February 04, 2008

Tuesday, 2/5

Tausig 4:30
NYS 4:23
Onion 4:20
NYT 3:17
LAT 2:56
CS 2:42

I'm having fun reading the entries to the crosswordese haiku/senryu contest! Some make no sense at all, and most have confounded my expectations. I'd envisioned funny little poems using crosswordese words in their proper context, but some of my favorite entries use crosswordese as a stand-in for words that sound similar.

Frank Virzi's New York Sun crossword, "Do Drop In," instructs the solver to do just that: drop the letters IN from the base phrases that birth each theme entry. (Speaking of birth: The funniest clue was [Like the little kid inside some of of us?] for FETAL.) Most of the theme entries make perfect sense to me. FEELING NO PA (pain) amuses me, as does shopping at the DEAN MART (Martin). ENGLISH MUFF and ALL-POINTS BULLET capture my fancy a bit less, but make sense. I recognize that NEAT AS A P comes from "neat as a pin," but I can't for the life of me parse that. Oh! I see it now! "NEAT, A.S.A.P." monkeys with the word spacing. Okay, now that I understand that one, it's my new favorite. Tuesday is Super Duper Tuesday for the primaries and caucuses, and there are a few topical clues in the mix. There's plain ol' VOTE, TUES. clued as ["Super Duper" day: Abbr.], and...all right, there were just two topical answers. But those answers, along with [Washington safety Taylor who was murdered in 2007] (SEAN), offer some au courant content along the lines of what Jim H was asking for.

The New York Times crossword by Peter Collins has a more ordinary theme than some of his other creations. The four longest answers contain a smattering of HERBS embedded within them—PARKED ILLEGALLY, I'M IN TROUBLE, PRESS AGENTS, and LENGTHY MEETINGS. From a culinary standpoint, I must advise against adding any of those to PEPSI or HO HOS, today's junk-food contingent. Favorite entries: ALGIERS, Fran DRESCHER, HURRAH, and HOCK. I just learned that the statuettes for the National Magazine Awards, [The Oscars of magazine publishing], are called ELLIES. That's short for "elephants," and they're miniature Alexander Calder stabiles.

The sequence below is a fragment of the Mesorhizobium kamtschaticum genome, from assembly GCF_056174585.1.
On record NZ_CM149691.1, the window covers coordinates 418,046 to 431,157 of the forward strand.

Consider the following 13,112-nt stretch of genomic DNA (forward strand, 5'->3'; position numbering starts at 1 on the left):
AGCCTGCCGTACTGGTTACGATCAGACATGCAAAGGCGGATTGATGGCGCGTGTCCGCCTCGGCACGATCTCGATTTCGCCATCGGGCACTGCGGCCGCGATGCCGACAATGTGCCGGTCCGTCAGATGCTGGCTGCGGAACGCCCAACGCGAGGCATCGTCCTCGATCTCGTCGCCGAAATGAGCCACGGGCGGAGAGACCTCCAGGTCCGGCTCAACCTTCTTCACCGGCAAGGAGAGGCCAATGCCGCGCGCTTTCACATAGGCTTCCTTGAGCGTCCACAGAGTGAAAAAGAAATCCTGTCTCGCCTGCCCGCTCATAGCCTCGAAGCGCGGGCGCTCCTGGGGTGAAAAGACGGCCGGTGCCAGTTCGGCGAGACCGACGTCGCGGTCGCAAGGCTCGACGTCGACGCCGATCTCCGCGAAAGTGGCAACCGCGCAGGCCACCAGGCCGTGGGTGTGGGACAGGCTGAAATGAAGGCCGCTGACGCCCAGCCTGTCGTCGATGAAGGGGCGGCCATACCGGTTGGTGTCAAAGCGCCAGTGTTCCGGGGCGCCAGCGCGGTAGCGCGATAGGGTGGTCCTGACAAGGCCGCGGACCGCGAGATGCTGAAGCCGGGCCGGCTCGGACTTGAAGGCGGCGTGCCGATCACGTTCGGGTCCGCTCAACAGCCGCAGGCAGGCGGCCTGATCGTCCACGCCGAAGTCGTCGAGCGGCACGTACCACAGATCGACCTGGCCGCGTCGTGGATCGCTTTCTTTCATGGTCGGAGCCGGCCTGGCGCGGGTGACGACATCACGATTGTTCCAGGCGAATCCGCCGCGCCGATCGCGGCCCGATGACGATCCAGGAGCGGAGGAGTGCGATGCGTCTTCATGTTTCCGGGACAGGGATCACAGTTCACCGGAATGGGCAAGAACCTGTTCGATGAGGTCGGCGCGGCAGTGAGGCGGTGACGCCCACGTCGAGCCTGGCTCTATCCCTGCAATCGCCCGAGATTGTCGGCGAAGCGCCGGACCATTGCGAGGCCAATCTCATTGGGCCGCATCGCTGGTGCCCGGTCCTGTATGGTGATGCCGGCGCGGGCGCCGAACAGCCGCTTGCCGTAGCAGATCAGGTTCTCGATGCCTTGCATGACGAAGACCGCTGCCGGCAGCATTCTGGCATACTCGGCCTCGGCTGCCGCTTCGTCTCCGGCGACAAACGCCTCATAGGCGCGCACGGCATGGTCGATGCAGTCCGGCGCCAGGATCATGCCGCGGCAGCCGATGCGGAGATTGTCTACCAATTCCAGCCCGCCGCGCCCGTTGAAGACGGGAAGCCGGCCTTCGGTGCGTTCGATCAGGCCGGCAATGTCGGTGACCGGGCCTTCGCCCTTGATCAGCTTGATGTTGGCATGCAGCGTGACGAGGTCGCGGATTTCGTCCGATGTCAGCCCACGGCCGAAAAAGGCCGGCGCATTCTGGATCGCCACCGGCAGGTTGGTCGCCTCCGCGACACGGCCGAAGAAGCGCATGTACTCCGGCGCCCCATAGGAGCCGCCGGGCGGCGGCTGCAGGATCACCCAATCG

Francis Heaney's Onion A.V. Club crossword is custom-made for fans of movies and pop culture. Francis squeezes in a whopping 10 theme entries, paying snarky homage to the only five actors to have ACCEPTed their GOLDEN / RASPBERRY awards (the Razzies) for worst actor or actress IN PERSON. They are HALLE /BERRY (for Catwomanin her acceptance speech, she said "It was just what my career needed - I was at the top and now I'm at the bottom."), BILL COSBY (Leonard Part 6), BEN AFFLECK (for three movies!), TOM GREEN (Freddy Got Fingered), and TOM SELLECK (Christopher Columbus: The Discovery). Tons of fun, Francis!

Ben Tausig's Ink Well/Chicago Reader crossword, "Early Opposition," adds a negativity prefix to the beginning of the Toxic Avenger, fairgrounds, trust fund, and bandwagon to create the NONTOXIC AVENGER, UNFAIR GROUNDS, ANTITRUST FUND, and CONTRABAND WAGON. Fresh fill, fresh clues. One out-of-left-field answer—NEU is the [German group with "Hallogallo"], and also the German word for "new."

The LA Times crossword is bylined by Michael Langwald, and I suspect the puzzle marks his debut. The theme kept me guessing until the end—what do BRAINTEASER, HOUSE TRAILER, and MAGAZINE CLIP have in common? They are all MOVIE EXTRAS, such as you would see in the previews before a movie. I like that MOVIE EXTRAS is clued as [Uncredited actors], rather than being swapped out for something blah and factual like PREVIEWS. Great answers in the longer bits of fill, too—ABOUT-FACE, TRAPEZE, ORIGAMI, DEAN'S LIST, PIT STOPS. If this is a debut, it's a very polished one.

Thomas Schier's CrosSynergy crossword, "Body Conditions," groups adjectives that include body parts—e.g., TIGHT-FISTED, HARD-NOSED, BUG-EYED. The uncommon word ADDUCE is in here, clued with [Cite as evidence]. This is how much of a crossword nerd I have always been: In ninth grade, we had a sub in German class named Mr. Adduci, and in my head I linked him with ADDUCE. What 14-year-old knows that word? The one who has been doing crosswords circa 1980. I would also have taken note of a Ms. HOD—that old [Mortar porter] pops in here, too. The [Freshwater crustaceans with seven pairs of legs] are ISOPODS, and that's my favorite photo of a giant isopod to the side. (The little isopods, or roly-polies, sowbugs, or pillbugs, are much less daunting, aren't they?)